When we entered the 2020 SB Nation Mock Draft, we knew there were rules we’d have to play by. The ‘no trading picks’ directive limited options the Boston Celtics might consider to consolidate our three selections (14th, 26th and 30th). Our goal was to find one guy who was best player available, one international prospect to prevent the roster size from growing and one floor-spacer who can play right away.
However, draft slides by two picks we targeted as top-ten guys on our board to both 14 and 26 changed the way the pieces fit together. We’re thrilled with the guys we brought to Boston and believe the Celtics’ offense will be tops in the league for the better part of the next decade as a result.
With the 14th pick, the Celtics took Obi Toppin, a 6’9” forward from Dayton. Toppin was the most decorated player in college basketball this year: the consensus National Player of the Year leading the Flyers to a 29-2 record. Playing under former NBA assistant Anthony Grant, the offense in Dayton was highly modern and resembled the versatility of an NBA team. Toppin, playing a hybrid 4 and 5, was an inside-outside beast who could score in any way: in the post, from deep, or in transition.
The stat line and numbers from Toppin were ridiculous: 20.0 points, 7.5 rebounds, 2.2 assists, 1.2 blocks, 1.0 steals per game on 63.3 percent shooting and 39.0 percent from deep. As eye-popping as those numbers are, the highlights were equally so. His high-flying dunks and multiple fast-break windmills have made him an internet sensation.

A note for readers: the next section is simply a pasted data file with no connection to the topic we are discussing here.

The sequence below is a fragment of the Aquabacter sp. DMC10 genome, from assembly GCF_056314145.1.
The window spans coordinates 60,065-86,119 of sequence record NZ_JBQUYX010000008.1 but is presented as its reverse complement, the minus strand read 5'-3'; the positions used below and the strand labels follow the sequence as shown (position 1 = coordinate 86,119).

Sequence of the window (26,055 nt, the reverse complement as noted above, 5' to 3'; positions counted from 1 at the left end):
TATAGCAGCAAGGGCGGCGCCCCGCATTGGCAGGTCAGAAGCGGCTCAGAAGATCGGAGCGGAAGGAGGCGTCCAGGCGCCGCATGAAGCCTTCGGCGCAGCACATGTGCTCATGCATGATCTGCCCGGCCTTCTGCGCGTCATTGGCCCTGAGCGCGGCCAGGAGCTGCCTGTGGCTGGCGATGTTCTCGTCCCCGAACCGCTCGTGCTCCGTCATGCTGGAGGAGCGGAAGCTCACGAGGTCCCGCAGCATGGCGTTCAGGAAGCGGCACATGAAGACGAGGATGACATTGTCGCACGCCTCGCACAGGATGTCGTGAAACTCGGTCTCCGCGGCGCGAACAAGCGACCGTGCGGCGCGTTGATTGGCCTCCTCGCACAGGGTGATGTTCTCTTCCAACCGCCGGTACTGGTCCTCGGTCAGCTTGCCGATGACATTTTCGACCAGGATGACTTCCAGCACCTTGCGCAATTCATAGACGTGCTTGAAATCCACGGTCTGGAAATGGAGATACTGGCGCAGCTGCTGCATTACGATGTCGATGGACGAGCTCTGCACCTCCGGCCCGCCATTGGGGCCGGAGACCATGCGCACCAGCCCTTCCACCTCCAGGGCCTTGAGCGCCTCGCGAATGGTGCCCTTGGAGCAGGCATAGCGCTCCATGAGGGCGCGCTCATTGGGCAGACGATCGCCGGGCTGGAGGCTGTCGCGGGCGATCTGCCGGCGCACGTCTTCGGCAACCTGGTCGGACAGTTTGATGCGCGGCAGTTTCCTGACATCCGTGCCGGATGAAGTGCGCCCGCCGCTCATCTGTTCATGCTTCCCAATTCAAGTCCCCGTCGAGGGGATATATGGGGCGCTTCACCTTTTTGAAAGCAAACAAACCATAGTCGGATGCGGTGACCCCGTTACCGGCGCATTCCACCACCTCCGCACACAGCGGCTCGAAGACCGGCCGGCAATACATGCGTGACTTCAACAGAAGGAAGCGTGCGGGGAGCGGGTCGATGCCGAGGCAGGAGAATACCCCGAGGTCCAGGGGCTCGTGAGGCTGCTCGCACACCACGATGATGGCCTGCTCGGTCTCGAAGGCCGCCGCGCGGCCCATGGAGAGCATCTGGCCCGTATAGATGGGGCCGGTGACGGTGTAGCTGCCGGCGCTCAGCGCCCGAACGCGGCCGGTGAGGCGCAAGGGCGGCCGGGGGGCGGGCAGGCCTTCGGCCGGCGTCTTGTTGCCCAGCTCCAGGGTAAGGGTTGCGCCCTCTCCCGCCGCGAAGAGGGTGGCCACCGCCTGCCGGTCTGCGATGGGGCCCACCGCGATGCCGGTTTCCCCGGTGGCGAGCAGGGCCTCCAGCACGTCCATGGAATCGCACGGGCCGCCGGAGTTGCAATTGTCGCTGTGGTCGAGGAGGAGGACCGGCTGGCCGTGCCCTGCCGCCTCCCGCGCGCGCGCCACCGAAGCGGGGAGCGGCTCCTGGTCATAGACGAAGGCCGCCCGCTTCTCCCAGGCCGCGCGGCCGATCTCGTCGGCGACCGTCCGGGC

Of course, the game isn’t played in a three-minute YouTube clip. Toppin slid down to 14th in the SB Nation Mock for a reason: he’s already 22 years old (he’s one day younger than Jayson Tatum) and has some struggles defensively. While most mocks don’t have Toppin slipping past 8th with the New York Knicks, any slip farther would be shocking on draft night.
The Celtics decided to pull the trigger on a top-five guy sliding down to 14th because he fits our timeline for winning, is at a position of need, and at the very least is a pick with trade value should we decide mid-season to bring in another veteran presence. His offensive prowess would make him an attractive centerpiece to those deals.
If Toppin remains wearing the green, he’s the offensive option to supplant Daniel Theis at center. Toppin’s NBA position is best-served being at the 5, where he can most easily mask his defensive concerns. The Celtics lack of pick-and-pop options at the 5 would be remedied with Toppin, a consistent shooter who opens up the rest of the offense elsewhere.
Of course, there are downsides to taking Toppin. His defensive effort was never too high at Dayton, he chases blocks at all times and isn’t exactly switchable based on some stiff hips and poor lateral athleticism.
He’s another score-first guy on a Celtics team that needs guys who can mesh with Tatum, Jaylen Brown and Kemba Walker. Toppin isn’t a poor fit, though his success will defend on the effort and strides he makes defensively, as well as how he accepts being the fourth cog on a really good team.
We’ll be on the clock with the 26th pick and look to add another piece in the backcourt or on the wings. The Toppin selection at 14 works with this Celtics team, as unrealistic as his slide here was. He was the best player available on the board and has enough external value to land a good haul if Danny Ainge wants to be active on the trade market.